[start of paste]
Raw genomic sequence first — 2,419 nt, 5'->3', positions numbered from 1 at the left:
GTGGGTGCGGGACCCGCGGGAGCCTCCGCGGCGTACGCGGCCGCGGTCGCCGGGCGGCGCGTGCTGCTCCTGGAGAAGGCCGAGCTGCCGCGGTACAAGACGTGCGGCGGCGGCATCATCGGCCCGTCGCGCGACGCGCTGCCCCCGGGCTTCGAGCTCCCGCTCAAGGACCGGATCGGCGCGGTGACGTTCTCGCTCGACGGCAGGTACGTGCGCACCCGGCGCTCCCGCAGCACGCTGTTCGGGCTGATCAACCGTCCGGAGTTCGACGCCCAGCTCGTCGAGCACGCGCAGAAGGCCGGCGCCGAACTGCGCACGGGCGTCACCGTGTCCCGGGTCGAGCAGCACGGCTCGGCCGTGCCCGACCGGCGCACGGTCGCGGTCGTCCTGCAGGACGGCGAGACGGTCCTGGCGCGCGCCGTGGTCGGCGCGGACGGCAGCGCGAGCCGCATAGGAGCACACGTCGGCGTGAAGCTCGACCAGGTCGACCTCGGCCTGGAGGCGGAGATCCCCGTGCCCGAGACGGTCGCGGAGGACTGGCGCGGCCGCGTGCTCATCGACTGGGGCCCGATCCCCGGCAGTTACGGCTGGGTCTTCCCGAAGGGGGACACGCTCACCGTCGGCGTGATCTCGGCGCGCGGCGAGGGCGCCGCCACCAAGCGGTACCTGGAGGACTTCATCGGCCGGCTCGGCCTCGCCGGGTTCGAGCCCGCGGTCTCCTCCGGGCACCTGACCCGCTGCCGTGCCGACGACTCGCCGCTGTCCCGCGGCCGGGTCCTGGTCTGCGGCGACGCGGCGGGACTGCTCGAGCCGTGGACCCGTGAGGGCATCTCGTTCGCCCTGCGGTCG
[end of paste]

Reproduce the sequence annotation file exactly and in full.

Raw genomic sequence first — 2,419 nt, 5'->3', positions numbered from 1 at the left:
GTGGGTGCGGGACCCGCGGGAGCCTCCGCGGCGTACGCGGCCGCGGTCGCCGGGCGGCGCGTGCTGCTCCTGGAGAAGGCCGAGCTGCCGCGGTACAAGACGTGCGGCGGCGGCATCATCGGCCCGTCGCGCGACGCGCTGCCCCCGGGCTTCGAGCTCCCGCTCAAGGACCGGATCGGCGCGGTGACGTTCTCGCTCGACGGCAGGTACGTGCGCACCCGGCGCTCCCGCAGCACGCTGTTCGGGCTGATCAACCGTCCGGAGTTCGACGCCCAGCTCGTCGAGCACGCGCAGAAGGCCGGCGCCGAACTGCGCACGGGCGTCACCGTGTCCCGGGTCGAGCAGCACGGCTCGGCCGTGCCCGACCGGCGCACGGTCGCGGTCGTCCTGCAGGACGGCGAGACGGTCCTGGCGCGCGCCGTGGTCGGCGCGGACGGCAGCGCGAGCCGCATAGGAGCACACGTCGGCGTGAAGCTCGACCAGGTCGACCTCGGCCTGGAGGCGGAGATCCCCGTGCCCGAGACGGTCGCGGAGGACTGGCGCGGCCGCGTGCTCATCGACTGGGGCCCGATCCCCGGCAGTTACGGCTGGGTCTTCCCGAAGGGGGACACGCTCACCGTCGGCGTGATCTCGGCGCGCGGCGAGGGCGCCGCCACCAAGCGGTACCTGGAGGACTTCATCGGCCGGCTCGGCCTCGCCGGGTTCGAGCCCGCGGTCTCCTCCGGGCACCTGACCCGCTGCCGTGCCGACGACTCGCCGCTGTCCCGCGGCCGGGTCCTGGTCTGCGGCGACGCGGCGGGACTGCTCGAGCCGTGGACCCGTGAGGGCATCTCGTTCGCCCTGCGGTCG